From a routing perspective, the US route table would have to know how to get data to Europe.  You have 8 total subnets over there, so you either have 8 routing entries for the class C subnets, or a single VLSM class B route entry.  The VLSM route entry would be 172.16.16.0 255.255.248.0.  The router will know that with that subnet mask, any IP address falling between 172.16.16.0 and 172.16.23.255 would be reachable via that route to Europe.  This results in a smaller routing table.

The route table in Europe would then have the routes for each of the class C subnets within that slice (so 172.16.16.0, 172.16.17.0, so on).

This would only be true if all IPs in that range fell within Europe.  If you perhaps took subnet 172.16.20.0 and used that elsewhere in the world, this example route would cause data to potentially be misrouted, and you'd need to use a smaller subnet mask in your route configuration.
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by:piattnd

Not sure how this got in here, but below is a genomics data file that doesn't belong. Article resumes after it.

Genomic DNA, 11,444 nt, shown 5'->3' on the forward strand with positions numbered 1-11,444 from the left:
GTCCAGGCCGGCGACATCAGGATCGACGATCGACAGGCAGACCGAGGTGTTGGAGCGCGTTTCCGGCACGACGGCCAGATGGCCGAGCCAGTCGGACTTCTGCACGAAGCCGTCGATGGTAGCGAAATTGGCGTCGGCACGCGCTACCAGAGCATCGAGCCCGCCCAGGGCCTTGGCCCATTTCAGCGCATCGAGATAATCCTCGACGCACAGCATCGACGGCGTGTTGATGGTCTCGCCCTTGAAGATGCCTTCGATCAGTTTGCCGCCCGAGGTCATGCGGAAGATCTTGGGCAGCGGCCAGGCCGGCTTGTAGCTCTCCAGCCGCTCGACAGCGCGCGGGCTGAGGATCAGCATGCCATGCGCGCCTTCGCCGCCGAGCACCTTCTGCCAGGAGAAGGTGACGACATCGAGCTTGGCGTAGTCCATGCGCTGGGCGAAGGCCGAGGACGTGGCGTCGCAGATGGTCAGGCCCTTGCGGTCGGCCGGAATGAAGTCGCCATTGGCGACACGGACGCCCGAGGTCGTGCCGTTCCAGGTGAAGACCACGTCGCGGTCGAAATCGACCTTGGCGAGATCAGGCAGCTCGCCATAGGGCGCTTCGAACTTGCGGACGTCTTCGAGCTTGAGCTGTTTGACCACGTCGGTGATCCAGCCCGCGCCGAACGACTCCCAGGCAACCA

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I also want to add that the example I'm giving is my best attempt to take a very very complicated routing setup and make it a little more understandable.  We have a lot of redundancy built in, so our routing tables (in reality) are relatively large and complex.
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by:leblanc
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Thanks for sharing. So by using 172.16.0.0/16, you have 65534 Ip addresses to play with including network and broadcast. You assign a block of /21 to both the US and Europe. you then summarize based on /21 CIDR block.

The organization that I am working with has 12 sites, including the headquarter and 2 medium size facilities. Like most of the small organization, they just pick 192.168.0.0/24 each time they need a subnet to assign to a VLAN. So they run out of subnets.